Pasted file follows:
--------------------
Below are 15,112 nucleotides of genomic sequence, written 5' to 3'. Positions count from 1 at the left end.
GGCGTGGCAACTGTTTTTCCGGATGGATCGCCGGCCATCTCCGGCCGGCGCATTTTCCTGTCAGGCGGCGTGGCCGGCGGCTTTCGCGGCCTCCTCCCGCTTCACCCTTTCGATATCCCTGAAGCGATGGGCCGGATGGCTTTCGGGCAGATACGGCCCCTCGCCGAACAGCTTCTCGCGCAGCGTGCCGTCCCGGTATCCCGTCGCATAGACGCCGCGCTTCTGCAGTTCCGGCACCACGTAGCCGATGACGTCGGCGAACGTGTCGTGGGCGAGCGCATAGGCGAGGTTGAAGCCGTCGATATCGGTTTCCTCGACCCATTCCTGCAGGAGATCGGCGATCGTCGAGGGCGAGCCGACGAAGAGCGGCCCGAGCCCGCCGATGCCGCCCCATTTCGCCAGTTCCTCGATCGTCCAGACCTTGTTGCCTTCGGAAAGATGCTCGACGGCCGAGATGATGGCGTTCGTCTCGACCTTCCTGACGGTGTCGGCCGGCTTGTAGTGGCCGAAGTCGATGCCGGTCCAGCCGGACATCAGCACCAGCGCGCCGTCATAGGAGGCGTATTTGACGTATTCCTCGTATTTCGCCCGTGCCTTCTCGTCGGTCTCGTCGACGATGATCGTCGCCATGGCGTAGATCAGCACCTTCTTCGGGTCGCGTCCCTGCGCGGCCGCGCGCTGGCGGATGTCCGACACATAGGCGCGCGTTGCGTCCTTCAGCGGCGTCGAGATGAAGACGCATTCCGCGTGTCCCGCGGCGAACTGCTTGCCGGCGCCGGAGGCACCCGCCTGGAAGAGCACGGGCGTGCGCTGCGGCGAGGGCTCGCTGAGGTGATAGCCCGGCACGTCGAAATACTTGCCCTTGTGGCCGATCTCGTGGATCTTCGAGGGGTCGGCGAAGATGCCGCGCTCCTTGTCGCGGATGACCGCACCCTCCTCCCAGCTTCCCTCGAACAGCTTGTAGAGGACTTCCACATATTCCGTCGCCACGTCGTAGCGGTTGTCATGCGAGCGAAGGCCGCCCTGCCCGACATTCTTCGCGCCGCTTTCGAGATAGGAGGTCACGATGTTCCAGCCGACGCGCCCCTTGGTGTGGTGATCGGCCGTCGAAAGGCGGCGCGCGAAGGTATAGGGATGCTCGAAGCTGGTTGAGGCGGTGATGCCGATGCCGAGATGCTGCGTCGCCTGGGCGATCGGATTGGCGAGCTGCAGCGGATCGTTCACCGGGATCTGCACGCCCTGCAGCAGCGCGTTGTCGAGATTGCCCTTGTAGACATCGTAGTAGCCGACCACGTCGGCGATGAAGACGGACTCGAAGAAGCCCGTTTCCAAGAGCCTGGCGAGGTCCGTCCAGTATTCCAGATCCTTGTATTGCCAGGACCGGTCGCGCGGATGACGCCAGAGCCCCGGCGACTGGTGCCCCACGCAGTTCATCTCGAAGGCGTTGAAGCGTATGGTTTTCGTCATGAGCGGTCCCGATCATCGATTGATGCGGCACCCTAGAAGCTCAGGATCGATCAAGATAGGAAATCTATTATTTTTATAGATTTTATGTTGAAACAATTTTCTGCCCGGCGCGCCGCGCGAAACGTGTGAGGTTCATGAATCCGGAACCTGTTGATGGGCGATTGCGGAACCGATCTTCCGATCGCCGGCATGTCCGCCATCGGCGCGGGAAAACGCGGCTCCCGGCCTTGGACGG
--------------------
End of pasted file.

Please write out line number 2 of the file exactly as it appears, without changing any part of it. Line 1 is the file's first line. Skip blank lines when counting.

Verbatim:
GGCGTGGCAACTGTTTTTCCGGATGGATCGCCGGCCATCTCCGGCCGGCGCATTTTCCTGTCAGGCGGCGTGGCCGGCGGCTTTCGCGGCCTCCTCCCGCTTCACCCTTTCGATATCCCTGAAGCGATGGGCCGGATGGCTTTCGGGCAGATACGGCCCCTCGCCGAACAGCTTCTCGCGCAGCGTGCCGTCCCGGTATCCCGTCGCATAGACGCCGCGCTTCTGCAGTTCCGGCACCACGTAGCCGATGACGTCGGCGAACGTGTCGTGGGCGAGCGCATAGGCGAGGTTGAAGCCGTCGATATCGGTTTCCTCGACCCATTCCTGCAGGAGATCGGCGATCGTCGAGGGCGAGCCGACGAAGAGCGGCCCGAGCCCGCCGATGCCGCCCCATTTCGCCAGTTCCTCGATCGTCCAGACCTTGTTGCCTTCGGAAAGATGCTCGACGGCCGAGATGATGGCGTTCGTCTCGACCTTCCTGACGGTGTCGGCCGGCTTGTAGTGGCCGAAGTCGATGCCGGTCCAGCCGGACATCAGCACCAGCGCGCCGTCATAGGAGGCGTATTTGACGTATTCCTCGTATTTCGCCCGTGCCTTCTCGTCGGTCTCGTCGACGATGATCGTCGCCATGGCGTAGATCAGCACCTTCTTCGGGTCGCGTCCCTGCGCGGCCGCGCGCTGGCGGATGTCCGACACATAGGCGCGCGTTGCGTCCTTCAGCGGCGTCGAGATGAAGACGCATTCCGCGTGTCCCGCGGCGAACTGCTTGCCGGCGCCGGAGGCACCCGCCTGGAAGAGCACGGGCGTGCGCTGCGGCGAGGGCTCGCTGAGGTGATAGCCCGGCACGTCGAAATACTTGCCCTTGTGGCCGATCTCGTGGATCTTCGAGGGGTCGGCGAAGATGCCGCGCTCCTTGTCGCGGATGACCGCACCCTCCTCCCAGCTTCCCTCGAACAGCTTGTAGAGGACTTCCACATATTCCGTCGCCACGTCGTAGCGGTTGTCATGCGAGCGAAGGCCGCCCTGCCCGACATTCTTCGCGCCGCTTTCGAGATAGGAGGTCACGATGTTCCAGCCGACGCGCCCCTTGGTGTGGTGATCGGCCGTCGAAAGGCGGCGCGCGAAGGTATAGGGATGCTCGAAGCTGGTTGAGGCGGTGATGCCGATGCCGAGATGCTGCGTCGCCTGGGCGATCGGATTGGCGAGCTGCAGCGGATCGTTCACCGGGATCTGCACGCCCTGCAGCAGCGCGTTGTCGAGATTGCCCTTGTAGACATCGTAGTAGCCGACCACGTCGGCGATGAAGACGGACTCGAAGAAGCCCGTTTCCAAGAGCCTGGCGAGGTCCGTCCAGTATTCCAGATCCTTGTATTGCCAGGACCGGTCGCGCGGATGACGCCAGAGCCCCGGCGACTGGTGCCCCACGCAGTTCATCTCGAAGGCGTTGAAGCGTATGGTTTTCGTCATGAGCGGTCCCGATCATCGATTGATGCGGCACCCTAGAAGCTCAGGATCGATCAAGATAGGAAATCTATTATTTTTATAGATTTTATGTTGAAACAATTTTCTGCCCGGCGCGCCGCGCGAAACGTGTGAGGTTCATGAATCCGGAACCTGTTGATGGGCGATTGCGGAACCGATCTTCCGATCGCCGGCATGTCCGCCATCGGCGCGGGAAAACGCGGCTCCCGGCCTTGGACGG